*Disclaimer: I’m not an expert on this topic. All the content written below is my understanding of what I’ve read in the Github repository.*

## An introduction to zk-SNARK

zk-SNARK stands for “Zero-Knowledge Succinct Non-Interactive Argument of Knowledge” which sound extremely complex, with good reason, because it is, but happily for us, there are libraries that help us use it without having to understand the mathematics behind it.

In easy terms, if I have a function **F(X) = Y**, where X is an input, and Y an output, with zk-SNARK a subject can prove that he knows some X that makes the function return some specific value of y, without revealing the required value of X.

Let’s consider that F(X) is not something that can be reversed, if you know some value of Y, it’s impossible to know the value of X that generated it.

Then I say, “The person who discovered the highest value of y before the end of this year will receive a million dollars, but if more than one has the same number, the prize will be divided between all the winners”.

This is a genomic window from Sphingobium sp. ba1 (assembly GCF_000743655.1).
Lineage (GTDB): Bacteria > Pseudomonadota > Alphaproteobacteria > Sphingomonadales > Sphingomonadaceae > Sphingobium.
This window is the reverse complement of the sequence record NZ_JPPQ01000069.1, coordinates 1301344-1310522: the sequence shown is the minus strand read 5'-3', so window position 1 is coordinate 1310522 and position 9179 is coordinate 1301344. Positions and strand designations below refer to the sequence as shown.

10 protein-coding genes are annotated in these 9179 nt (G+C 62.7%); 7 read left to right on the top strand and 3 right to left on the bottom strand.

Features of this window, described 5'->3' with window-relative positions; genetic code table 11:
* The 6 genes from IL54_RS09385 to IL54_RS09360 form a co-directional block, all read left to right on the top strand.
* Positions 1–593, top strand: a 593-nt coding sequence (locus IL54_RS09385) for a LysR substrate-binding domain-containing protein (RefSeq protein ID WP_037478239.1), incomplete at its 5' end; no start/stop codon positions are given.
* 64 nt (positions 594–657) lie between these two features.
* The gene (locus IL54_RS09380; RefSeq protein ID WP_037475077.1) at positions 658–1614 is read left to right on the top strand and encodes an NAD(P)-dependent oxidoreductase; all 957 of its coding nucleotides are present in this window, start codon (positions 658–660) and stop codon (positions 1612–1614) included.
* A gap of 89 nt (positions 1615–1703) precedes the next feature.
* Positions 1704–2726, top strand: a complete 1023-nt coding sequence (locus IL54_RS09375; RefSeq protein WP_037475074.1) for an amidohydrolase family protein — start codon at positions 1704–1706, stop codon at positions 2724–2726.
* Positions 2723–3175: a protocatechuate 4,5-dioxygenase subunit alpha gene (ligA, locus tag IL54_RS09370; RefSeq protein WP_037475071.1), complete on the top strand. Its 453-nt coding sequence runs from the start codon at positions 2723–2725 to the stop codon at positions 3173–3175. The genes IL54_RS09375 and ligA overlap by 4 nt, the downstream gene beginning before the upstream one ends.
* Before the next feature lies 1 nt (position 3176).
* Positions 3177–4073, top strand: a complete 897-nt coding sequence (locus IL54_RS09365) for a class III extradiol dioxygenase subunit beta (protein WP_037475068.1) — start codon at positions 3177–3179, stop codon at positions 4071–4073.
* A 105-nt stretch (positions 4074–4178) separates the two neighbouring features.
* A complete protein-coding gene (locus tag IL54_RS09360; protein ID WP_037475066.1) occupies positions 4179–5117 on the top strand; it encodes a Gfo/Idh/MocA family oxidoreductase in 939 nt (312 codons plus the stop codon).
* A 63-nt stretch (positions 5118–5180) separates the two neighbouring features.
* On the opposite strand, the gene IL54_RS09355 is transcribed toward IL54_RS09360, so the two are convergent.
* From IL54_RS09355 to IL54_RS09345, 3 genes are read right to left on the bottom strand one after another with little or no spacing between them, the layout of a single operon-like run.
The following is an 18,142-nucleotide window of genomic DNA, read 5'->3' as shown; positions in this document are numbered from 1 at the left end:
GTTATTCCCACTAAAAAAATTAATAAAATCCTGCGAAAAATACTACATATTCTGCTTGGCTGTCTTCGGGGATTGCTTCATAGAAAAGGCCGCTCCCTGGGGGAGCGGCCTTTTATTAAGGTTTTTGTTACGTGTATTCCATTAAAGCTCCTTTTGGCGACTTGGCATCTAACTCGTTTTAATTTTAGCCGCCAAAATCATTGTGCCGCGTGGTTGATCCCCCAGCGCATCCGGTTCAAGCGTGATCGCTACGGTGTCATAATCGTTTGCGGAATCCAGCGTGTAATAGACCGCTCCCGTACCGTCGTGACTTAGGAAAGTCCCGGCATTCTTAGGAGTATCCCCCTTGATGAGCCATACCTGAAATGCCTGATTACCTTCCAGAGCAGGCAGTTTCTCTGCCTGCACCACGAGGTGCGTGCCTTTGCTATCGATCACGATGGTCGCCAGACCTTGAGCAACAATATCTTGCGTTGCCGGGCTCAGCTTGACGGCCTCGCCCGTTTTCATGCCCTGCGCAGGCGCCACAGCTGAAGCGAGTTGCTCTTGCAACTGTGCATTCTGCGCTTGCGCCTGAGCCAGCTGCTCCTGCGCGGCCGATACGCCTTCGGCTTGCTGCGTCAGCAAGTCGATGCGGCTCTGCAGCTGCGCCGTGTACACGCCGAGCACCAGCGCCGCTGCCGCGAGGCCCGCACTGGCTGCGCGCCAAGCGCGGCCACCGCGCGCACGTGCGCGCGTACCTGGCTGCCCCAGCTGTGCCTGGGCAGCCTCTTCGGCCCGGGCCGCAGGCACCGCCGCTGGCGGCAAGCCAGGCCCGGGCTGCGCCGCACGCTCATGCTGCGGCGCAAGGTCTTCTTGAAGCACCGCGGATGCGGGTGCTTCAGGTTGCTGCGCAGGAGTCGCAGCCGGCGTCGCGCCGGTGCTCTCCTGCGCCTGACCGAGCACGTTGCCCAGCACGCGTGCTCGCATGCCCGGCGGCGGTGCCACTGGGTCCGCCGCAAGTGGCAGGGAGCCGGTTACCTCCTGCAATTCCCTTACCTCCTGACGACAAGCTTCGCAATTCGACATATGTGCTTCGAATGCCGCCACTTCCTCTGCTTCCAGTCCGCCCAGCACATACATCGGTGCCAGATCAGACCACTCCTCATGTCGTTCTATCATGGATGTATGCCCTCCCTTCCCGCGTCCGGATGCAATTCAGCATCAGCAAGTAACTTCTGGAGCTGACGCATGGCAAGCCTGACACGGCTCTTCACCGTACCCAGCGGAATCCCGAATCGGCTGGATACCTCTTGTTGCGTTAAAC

In addition, I will also participate in my own game, and if get the highest number, I won’t be paying anything.

If you send me your X value, I can just tell you that I’ve got the same, so I don’t have to pay anything. How can you tell me the number you got without revealing me or anyone else your X value?

Well, zk-SNARK allows you to prove that you know the value of X that generates a certain Y, so you would be able to publicly show that you got the highest Y without ever revealing which value of X you used.

This can be extended to a lot of use cases. Imagine a transaction. You could prove that you are the owner of one wallet with enough funds to transfer a certain amount to another wallet but **without revealing your wallet address, the destination wallet address nor the amount of the transaction**.

Isn’t that amazing? Zcash is an example of this.

*''A Z-to-Z transaction appears on the public blockchain, so it is known to have occured and that the fees were paid. But the addresses, transaction amount and the memo field are all encrypted and not publicly visible''*